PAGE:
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essment proceedings the actual expenditure incurred on the activities related to the Indian operations were not submitted by the assessee. In the orders for A.Ys. 2004-05 to 2006-07, in the case of the assessee, it has been held that that the global loss, if any, is not on account of activities of the assessee in India and such loss cannot be attributed to the PE of the assessee in India. It is therefore held that the statements furnished by the assessee showing loss from Indian activities do no .....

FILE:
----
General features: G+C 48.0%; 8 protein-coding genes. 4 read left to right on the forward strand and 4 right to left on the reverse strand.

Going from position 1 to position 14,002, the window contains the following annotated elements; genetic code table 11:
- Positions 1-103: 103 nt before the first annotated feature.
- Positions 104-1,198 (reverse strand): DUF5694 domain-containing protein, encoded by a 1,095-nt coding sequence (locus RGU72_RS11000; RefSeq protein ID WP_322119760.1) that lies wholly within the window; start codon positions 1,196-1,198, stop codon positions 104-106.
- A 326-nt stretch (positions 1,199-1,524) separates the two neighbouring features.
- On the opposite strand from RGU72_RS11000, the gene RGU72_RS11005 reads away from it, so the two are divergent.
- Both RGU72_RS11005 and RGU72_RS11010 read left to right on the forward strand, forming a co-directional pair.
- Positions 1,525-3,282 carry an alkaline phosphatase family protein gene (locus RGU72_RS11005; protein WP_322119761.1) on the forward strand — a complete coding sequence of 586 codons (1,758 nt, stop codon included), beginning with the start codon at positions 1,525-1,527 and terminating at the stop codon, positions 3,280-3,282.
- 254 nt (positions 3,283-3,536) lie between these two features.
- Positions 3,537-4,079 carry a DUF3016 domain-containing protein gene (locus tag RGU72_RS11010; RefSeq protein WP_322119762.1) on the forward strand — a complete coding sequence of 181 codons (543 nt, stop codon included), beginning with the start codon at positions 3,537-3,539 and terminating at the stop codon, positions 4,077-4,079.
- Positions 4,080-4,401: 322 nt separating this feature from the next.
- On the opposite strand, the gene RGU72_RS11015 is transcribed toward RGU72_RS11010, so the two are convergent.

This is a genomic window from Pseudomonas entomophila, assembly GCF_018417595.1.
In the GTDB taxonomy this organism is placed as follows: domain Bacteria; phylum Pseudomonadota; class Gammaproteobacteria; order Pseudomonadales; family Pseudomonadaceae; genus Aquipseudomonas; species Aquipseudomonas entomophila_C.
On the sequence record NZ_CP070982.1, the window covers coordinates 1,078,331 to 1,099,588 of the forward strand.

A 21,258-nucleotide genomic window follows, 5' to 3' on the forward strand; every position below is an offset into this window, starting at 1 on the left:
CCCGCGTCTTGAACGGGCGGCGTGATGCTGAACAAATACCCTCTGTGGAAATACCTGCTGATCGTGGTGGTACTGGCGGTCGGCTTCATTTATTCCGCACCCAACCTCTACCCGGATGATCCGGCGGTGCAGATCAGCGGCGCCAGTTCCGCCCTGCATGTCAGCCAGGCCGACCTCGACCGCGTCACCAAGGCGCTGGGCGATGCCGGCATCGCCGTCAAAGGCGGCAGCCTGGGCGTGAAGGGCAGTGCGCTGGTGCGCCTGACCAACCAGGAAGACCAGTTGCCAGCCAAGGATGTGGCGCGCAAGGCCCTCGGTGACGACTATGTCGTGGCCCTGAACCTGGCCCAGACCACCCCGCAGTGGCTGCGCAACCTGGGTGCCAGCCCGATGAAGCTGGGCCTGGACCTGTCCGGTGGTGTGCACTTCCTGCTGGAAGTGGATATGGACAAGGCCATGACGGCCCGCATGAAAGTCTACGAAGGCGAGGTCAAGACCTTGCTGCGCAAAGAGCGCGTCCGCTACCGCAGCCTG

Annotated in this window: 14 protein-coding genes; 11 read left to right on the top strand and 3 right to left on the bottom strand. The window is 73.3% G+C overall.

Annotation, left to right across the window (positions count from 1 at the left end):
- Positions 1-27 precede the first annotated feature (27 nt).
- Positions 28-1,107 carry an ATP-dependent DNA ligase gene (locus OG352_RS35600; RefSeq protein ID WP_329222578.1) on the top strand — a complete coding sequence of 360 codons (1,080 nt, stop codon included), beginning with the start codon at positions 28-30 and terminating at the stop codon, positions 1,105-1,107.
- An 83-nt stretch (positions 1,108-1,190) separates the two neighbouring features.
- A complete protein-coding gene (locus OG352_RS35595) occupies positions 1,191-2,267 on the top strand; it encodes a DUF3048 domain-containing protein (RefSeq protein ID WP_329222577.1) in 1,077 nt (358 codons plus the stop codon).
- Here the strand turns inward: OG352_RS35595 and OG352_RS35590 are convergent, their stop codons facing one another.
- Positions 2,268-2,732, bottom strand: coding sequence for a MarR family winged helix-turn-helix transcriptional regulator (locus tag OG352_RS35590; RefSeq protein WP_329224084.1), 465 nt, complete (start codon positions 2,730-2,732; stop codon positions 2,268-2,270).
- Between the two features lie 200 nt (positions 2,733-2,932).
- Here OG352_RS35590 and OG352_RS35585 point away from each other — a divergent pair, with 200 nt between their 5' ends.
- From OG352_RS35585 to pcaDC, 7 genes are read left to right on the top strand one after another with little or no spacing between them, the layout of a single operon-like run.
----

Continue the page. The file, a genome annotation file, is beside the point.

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hargeable to tax has escaped assessment, namely:- (a) Where no return of income has been furnished by the assessee although his total income or the total income of any other person in respect of which he is assessable under this Act during the previous year exceeded the maximum amount which is not chargeable to income-tax; (b) Where a return of income has been furnished by the assessee but no assessment has been made and it is noticed by the Assessing Officer that the assessee has understand the .....